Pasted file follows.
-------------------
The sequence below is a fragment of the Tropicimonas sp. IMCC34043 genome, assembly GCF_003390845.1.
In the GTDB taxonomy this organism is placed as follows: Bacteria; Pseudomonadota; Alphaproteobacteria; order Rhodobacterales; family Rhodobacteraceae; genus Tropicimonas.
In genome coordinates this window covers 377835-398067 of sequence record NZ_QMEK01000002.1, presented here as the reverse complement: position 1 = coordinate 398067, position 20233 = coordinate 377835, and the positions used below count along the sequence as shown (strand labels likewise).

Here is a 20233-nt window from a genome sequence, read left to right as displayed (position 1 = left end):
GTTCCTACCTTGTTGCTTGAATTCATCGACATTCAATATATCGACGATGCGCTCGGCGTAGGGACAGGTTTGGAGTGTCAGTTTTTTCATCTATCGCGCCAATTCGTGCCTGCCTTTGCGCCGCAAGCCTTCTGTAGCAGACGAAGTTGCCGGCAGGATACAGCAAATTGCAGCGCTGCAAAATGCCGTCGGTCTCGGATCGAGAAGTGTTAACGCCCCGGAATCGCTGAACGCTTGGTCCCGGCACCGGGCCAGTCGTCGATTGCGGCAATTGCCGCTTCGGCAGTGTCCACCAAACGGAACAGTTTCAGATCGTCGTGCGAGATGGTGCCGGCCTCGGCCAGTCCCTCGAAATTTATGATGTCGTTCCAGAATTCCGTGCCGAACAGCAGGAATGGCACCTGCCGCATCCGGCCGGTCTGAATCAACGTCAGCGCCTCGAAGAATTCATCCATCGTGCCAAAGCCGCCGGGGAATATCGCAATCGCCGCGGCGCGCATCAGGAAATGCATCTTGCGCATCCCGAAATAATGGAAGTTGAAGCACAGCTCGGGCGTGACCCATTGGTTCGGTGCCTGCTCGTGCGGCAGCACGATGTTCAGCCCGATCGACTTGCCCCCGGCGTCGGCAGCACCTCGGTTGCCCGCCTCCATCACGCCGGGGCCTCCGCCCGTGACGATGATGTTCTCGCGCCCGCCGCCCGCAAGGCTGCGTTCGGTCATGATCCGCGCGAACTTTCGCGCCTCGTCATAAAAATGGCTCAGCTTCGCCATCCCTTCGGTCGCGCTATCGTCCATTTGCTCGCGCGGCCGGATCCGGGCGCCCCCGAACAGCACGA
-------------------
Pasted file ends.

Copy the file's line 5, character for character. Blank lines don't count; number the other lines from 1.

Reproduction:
GTTCCTACCTTGTTGCTTGAATTCATCGACATTCAATATATCGACGATGCGCTCGGCGTAGGGACAGGTTTGGAGTGTCAGTTTTTTCATCTATCGCGCCAATTCGTGCCTGCCTTTGCGCCGCAAGCCTTCTGTAGCAGACGAAGTTGCCGGCAGGATACAGCAAATTGCAGCGCTGCAAAATGCCGTCGGTCTCGGATCGAGAAGTGTTAACGCCCCGGAATCGCTGAACGCTTGGTCCCGGCACCGGGCCAGTCGTCGATTGCGGCAATTGCCGCTTCGGCAGTGTCCACCAAACGGAACAGTTTCAGATCGTCGTGCGAGATGGTGCCGGCCTCGGCCAGTCCCTCGAAATTTATGATGTCGTTCCAGAATTCCGTGCCGAACAGCAGGAATGGCACCTGCCGCATCCGGCCGGTCTGAATCAACGTCAGCGCCTCGAAGAATTCATCCATCGTGCCAAAGCCGCCGGGGAATATCGCAATCGCCGCGGCGCGCATCAGGAAATGCATCTTGCGCATCCCGAAATAATGGAAGTTGAAGCACAGCTCGGGCGTGACCCATTGGTTCGGTGCCTGCTCGTGCGGCAGCACGATGTTCAGCCCGATCGACTTGCCCCCGGCGTCGGCAGCACCTCGGTTGCCCGCCTCCATCACGCCGGGGCCTCCGCCCGTGACGATGATGTTCTCGCGCCCGCCGCCCGCAAGGCTGCGTTCGGTCATGATCCGCGCGAACTTTCGCGCCTCGTCATAAAAATGGCTCAGCTTCGCCATCCCTTCGGTCGCGCTATCGTCCATTTGCTCGCGCGGCCGGATCCGGGCGCCCCCGAACAGCACGA